Indian cinema tells us that royalty is about opulence and grandeur, with flowers and pearls strewn on the paths of kings. There is always someone to fan the king, to sing him a melody or entertain him with a dance. Bidar, the crown of Karnataka, is one such place where you can experience what it is to be a king or a queen.
We headed toward Blackbuck resort, on a path lined with bright orange. The Flame of the Forest gave us our first brush with royalty.
Purple-rumped Sunbird on a Flame of the Forest tree
When all of North Karnataka is dismissed as hot and dry, the floral welcome on a road lined with mini forests and nurseries caught us breathless. One might easily miss the right turn toward the property, because of such distractions along the way! Driving along the mud road, we met the locals chilling out at their favourite waterholes. A family of Yellow-wattled Lapwings which seemed quite comfortably settled, Red-rumped Swallows that gulped down a quick sip and somehow seemed to feel we were eyeing their drink, or White Wagtails that didn’t seem to care.
We entered the gate to a grand musical reception. It was a symphony in B minor, B for Bidar and minor for the Vilaspur Reserve Forest. Red-vented Bulbuls were the main singers, singing throughout the day. Ashy Prinias, the background singers, joined the chorus. The resident langurs ran on the rooftop to introduce some drum beats. The chief over here is the Indian Robin, showing up on different perches, except when we took out our camera. The Common Tailorbird is quite common, quite camera-shy, and quite a treat to watch.
Red Vented Bulbul
The people behind the scenes are proud of their symphony singers and the impressive tree cover – Flame of the Forest, Boswellia serrata, Hardwickia binnata, to name a few. After a long drive, we were famished. Over a sumptuous lunch that could best be described as homely, Nipun, the manager, regaled us with his witty one-liners and tales from the wild. After a short break, the naturalist guided us on a trek to the hills that overlook the resort. We sat at the top, watching the sunset throw golden rays on the cottages, while a Plum-headed Parakeet whizzed past us.
The Blackbuck Resort
The plum sunset changed into a dark night. It was time for a different kind of learning.The knowledge-hungry staff set up their telescope and we were in for a treat, observing the rings around Saturn, the moons of Jupiter, and many a constellation. The symphony continued with a different set of singers – coots, nightjars, insects and a flock of Bar-headed Geese.“The campus itself is so active; do we even need to go on a safari?” The next day, we did decide to go anywayand try our luck with Blackbucks and the elusive Indian Fox. The grassland, adjacent to an air force base, is home to two large herds of Blackbucks. They were lazing and grazing, play-fighting with one another, or galloping away when stray dogs mobbed them.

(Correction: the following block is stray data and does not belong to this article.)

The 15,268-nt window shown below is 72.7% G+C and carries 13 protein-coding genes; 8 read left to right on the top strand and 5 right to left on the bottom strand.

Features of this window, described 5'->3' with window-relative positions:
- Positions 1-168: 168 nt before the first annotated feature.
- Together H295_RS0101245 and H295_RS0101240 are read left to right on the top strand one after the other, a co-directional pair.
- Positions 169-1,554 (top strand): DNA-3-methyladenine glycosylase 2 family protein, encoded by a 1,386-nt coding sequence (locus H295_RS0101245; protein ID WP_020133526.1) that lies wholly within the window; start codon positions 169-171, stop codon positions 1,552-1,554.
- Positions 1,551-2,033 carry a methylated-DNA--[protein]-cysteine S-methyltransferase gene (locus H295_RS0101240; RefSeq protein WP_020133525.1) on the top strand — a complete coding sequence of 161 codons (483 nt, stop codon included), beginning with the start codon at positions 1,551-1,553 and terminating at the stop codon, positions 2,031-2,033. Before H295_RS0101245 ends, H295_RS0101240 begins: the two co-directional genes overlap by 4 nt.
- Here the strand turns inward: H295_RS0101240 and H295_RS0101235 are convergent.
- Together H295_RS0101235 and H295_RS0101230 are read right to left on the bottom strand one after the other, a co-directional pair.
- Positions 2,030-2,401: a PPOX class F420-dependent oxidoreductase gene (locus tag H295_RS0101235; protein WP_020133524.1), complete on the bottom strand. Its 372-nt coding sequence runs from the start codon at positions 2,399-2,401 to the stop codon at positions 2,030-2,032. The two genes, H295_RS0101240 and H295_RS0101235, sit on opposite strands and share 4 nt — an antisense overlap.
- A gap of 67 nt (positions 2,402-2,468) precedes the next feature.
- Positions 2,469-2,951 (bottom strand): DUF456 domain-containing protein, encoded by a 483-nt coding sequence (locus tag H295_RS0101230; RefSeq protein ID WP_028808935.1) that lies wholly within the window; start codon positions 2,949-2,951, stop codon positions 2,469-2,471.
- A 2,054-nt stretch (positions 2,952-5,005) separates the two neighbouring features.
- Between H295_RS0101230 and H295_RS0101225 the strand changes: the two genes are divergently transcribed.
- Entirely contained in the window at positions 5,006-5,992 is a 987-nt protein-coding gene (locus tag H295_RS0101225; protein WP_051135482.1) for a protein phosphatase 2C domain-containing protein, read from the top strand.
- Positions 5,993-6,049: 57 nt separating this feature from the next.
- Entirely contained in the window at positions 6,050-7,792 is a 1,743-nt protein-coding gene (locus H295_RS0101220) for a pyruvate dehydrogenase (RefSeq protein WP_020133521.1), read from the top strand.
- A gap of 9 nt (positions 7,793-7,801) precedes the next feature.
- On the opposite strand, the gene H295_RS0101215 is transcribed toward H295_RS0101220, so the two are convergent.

The elusive Indian Fox
A young male Blackbuck
Peace and quiet reigns in the grassland, except when a flight takes off or lands. We spent time watching a Siberian Stonechat, which seemed to be alright with any noise or sound, flying away only when there was a sonic boom. A flock of Chestnut-bellied Sandgrouse played hide-and-seek and Indian Coursers ran the grassland marathon. It was a flurry of activity at dusk, with over 30 harriers settling down to roost.
Our second day had a tryst with history. We neared the Bidar fort and what a sight it was! Surrounded by a meandering moat, the mighty fort of the Bahmani Dynasty stood magnificently. We went up the winding path and into the vast courtyard, admiring the Solah Khamb Mosque. The colourful murals and calligraphy at Rangeen Mahal, the architecture within Gagan Mahal, the cannons and cannonballs told us their stories. This historic city has many more monuments to treat the eye and the hungry mind. There are also places of worship like the Gurudwara and Papanash Shiva temple. Bidar has made an entry into the 2014 list of World Monuments Watch
The winding path to Bidar Fort
Apart from the Blackbucks of Bidar, there is yet another black beauty, the famous Bidriware. One of the owners of a store demonstrated how the figurine, predominantly set in zinc and decorated by silver patterns, transformed into the magic of black and silver. A skilled craftsman dipped it into a boiling concoction, in which a key ingredient was soil from within the Bidar fort. Only that soil, they say, can give the black lustre to the Bidriware.